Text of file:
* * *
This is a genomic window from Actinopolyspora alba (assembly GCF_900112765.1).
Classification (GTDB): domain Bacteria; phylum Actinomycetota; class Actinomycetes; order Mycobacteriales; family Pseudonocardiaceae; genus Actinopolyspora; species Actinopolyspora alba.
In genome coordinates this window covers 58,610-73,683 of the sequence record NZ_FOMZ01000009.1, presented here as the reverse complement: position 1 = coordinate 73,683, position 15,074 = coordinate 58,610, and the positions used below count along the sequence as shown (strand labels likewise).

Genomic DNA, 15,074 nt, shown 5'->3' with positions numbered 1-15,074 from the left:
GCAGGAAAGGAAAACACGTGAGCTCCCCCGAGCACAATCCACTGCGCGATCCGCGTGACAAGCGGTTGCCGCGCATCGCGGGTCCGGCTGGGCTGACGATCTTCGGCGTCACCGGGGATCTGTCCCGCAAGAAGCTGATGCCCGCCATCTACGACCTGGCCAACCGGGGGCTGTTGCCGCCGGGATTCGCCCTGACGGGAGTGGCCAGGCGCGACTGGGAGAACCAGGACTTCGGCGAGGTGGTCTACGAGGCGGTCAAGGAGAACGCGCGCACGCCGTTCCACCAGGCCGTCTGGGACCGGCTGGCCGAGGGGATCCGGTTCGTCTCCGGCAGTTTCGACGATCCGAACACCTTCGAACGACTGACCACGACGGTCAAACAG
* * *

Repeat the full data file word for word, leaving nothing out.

This is a genomic window from Actinopolyspora alba (assembly GCF_900112765.1).
Classification (GTDB): domain Bacteria; phylum Actinomycetota; class Actinomycetes; order Mycobacteriales; family Pseudonocardiaceae; genus Actinopolyspora; species Actinopolyspora alba.
In genome coordinates this window covers 58,610-73,683 of the sequence record NZ_FOMZ01000009.1, presented here as the reverse complement: position 1 = coordinate 73,683, position 15,074 = coordinate 58,610, and the positions used below count along the sequence as shown (strand labels likewise).

Genomic DNA, 15,074 nt, shown 5'->3' with positions numbered 1-15,074 from the left:
GCAGGAAAGGAAAACACGTGAGCTCCCCCGAGCACAATCCACTGCGCGATCCGCGTGACAAGCGGTTGCCGCGCATCGCGGGTCCGGCTGGGCTGACGATCTTCGGCGTCACCGGGGATCTGTCCCGCAAGAAGCTGATGCCCGCCATCTACGACCTGGCCAACCGGGGGCTGTTGCCGCCGGGATTCGCCCTGACGGGAGTGGCCAGGCGCGACTGGGAGAACCAGGACTTCGGCGAGGTGGTCTACGAGGCGGTCAAGGAGAACGCGCGCACGCCGTTCCACCAGGCCGTCTGGGACCGGCTGGCCGAGGGGATCCGGTTCGTCTCCGGCAGTTTCGACGATCCGAACACCTTCGAACGACTGACCACGACGGTCAAACAG